The national media has spent the week covering storm torn Texas' damage from Hurricane Ike. Something that appeared to fall off the radar tho
September 19, 2008

The national media has spent the week covering storm torn Texas' damage from Hurricane Ike. Something that appeared to fall off the radar though was the damage Ike left in other parts of the Midwest. Here in the Greater Cincinnati area, we were hit with high winds last Sunday, gusting upwards of 80 mph. These near hurricane force winds wreaked havoc on an area that isn't used to such weather systems.

By the time the winds died down on Sunday night, our area saw close to a million people without power. Ohio overall saw close to 2 million in the dark, and as of today there are still about ΒΌ million people without power in the state.

Luckily, I escaped damage to my home. I was without power for about 12 hours, phone for 4 days and internet for 6 days. There are others who weren't so lucky. The picture above is a couple miles from me where a tree ended up crushing a car. This was a common scene around Ohio, and cars weren't the only casualties. Four deaths were caused by the storm in the Greater Cincinnati area and numerous houses sustained massive damage from down trees and limbs.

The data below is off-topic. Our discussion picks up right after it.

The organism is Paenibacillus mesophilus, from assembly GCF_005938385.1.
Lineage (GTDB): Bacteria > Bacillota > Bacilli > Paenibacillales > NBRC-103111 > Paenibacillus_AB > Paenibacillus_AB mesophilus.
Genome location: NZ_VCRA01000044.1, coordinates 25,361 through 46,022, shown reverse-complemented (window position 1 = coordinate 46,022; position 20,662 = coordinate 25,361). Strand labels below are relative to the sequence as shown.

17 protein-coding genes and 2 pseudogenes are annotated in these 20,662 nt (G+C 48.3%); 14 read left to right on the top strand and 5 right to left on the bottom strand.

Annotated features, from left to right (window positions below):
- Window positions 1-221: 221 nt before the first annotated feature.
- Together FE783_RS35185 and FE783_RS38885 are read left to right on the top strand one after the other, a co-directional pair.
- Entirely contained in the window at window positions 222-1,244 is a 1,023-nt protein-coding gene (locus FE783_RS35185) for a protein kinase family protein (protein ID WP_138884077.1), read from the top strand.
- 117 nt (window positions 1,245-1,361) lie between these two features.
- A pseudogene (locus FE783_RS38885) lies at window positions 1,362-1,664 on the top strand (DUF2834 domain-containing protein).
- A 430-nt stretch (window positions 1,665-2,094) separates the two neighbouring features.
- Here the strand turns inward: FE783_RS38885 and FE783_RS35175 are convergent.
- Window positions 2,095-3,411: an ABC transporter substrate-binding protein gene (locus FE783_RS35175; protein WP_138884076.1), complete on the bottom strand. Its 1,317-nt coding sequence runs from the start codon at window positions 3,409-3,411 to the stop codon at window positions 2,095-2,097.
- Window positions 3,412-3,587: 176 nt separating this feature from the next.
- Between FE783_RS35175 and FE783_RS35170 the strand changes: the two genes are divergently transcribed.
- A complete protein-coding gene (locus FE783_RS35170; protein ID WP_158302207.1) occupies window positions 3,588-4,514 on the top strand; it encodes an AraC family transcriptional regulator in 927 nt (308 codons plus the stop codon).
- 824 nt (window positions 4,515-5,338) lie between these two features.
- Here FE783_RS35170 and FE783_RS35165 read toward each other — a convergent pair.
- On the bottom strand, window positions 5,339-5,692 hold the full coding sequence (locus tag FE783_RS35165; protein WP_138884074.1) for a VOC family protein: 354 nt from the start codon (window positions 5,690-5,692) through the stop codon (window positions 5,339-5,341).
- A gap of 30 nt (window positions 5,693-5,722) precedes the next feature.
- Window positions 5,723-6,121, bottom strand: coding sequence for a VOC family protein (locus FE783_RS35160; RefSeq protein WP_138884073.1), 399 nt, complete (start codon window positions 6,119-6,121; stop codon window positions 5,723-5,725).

However the story doesn't stop there. People ended up losing refrigerators full of food. Gas stations had hour long lines, what restaurants that were open were running out of food, and grocery stores had to throw away millions in stock (including Kroger, which is based out of Cincinnati). The saddest part is all the people on fixed income who had to toss away their food. Luckily, state and local officials are working to issue food stamps to these people so they can restock.

At least normalcy seems to be trumping the frantic week we saw. They are hoping to have power back on to all those affected by this Sunday and we might see a normal week of school and work around here. It did take me by surprise that the media was rather silent on this aftermath of Ike. I saw a blurb about it on the crawl of MSNBC in the middle of the week, but that was it. If you have any stories to share about this massive storm, please do so in the comments. It will be interesting to hear how other people weathered this past week in the area.

(Additional photos and video of the damage Ike left in the Greater Cincinnati area can be found here.)

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